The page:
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Monday, September 04, 2006

.NET Application Domains


An Application Domain is a light-weight process.  It is a logical and physical unit of isolation built around every .NET application by the Common Language Runtime (CLR) and contains its own set of code, data and configuration settings.  Multiple application domains can exist simultaneously in the same process.  The default application domain is created when the Common Language Runtime is first loaded into a process.  From then on, the CLR loads an assembly implicitly into an Application Domain the first time it encounters and references a type in the MSIL code. Assemblies can also be created explicitly loaded in Application Domains.  This article discusses what Application Domains are and the differences between Application Domains and Processes.  It also discusses Default Domains and how Application Domains can be created, loaded and unloaded explicitly.


What is an Application Domain?

An Application Domain is a light weight process and provides a logical and physical isolation from another .NET application.  This ensures that the Applications can work independent and isolated of each other.  An Application Domain is created by the Common Language Runtime (CLR) and it ensures that if one Application Domain crashes or goes down, it does not in any way effect the functioning of another Application Domain.  Multiple .NET applications can be executed in one single process by loading these applications in separate Application Domains.  Several threads can be executing in a single application domain at any given time and a particular thread is not confined to a single application domain.  In other words, threads are free to cross application domain boundaries and a new thread is not created for each application domain.  The following are the benefits of Application Domains.Isolation of code, data and configuration information of one application from another A failure in one application will not affect the other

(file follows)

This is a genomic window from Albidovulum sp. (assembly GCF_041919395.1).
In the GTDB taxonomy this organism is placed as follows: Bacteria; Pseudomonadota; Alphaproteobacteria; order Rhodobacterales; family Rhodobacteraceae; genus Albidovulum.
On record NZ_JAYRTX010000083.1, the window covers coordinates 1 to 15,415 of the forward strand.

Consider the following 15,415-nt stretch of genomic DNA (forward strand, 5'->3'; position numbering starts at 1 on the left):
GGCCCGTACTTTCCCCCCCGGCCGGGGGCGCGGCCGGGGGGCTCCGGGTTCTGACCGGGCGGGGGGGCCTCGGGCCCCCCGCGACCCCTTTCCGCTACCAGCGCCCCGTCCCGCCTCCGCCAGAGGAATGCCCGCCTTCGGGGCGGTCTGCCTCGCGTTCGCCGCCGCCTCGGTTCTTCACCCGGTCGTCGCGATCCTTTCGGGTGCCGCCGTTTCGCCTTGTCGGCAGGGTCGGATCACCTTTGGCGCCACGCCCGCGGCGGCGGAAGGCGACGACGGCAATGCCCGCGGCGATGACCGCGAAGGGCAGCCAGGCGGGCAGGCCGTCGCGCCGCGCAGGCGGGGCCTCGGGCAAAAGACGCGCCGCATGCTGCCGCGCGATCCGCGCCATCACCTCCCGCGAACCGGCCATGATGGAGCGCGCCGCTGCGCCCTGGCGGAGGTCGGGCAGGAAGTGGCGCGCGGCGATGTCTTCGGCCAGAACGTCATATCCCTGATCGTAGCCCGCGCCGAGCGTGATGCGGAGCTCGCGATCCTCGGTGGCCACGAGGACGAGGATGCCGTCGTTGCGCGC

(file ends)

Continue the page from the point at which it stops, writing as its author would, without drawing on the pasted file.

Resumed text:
What are Runtime Hosts?

When we create an application in .NET, regardless of the type of the application (Console Applications, Windows applications, Web services, etc), it has to be hosted by a Win32 process.  This is because none of these are Win32 applications.  This process is what we call the Runtime Host.  The following are the runtime hosts shipped with .NET Framework: ASP.NET, IE and Shell.  It is also possible to write our own Runtime host using some Microsoft APIs.


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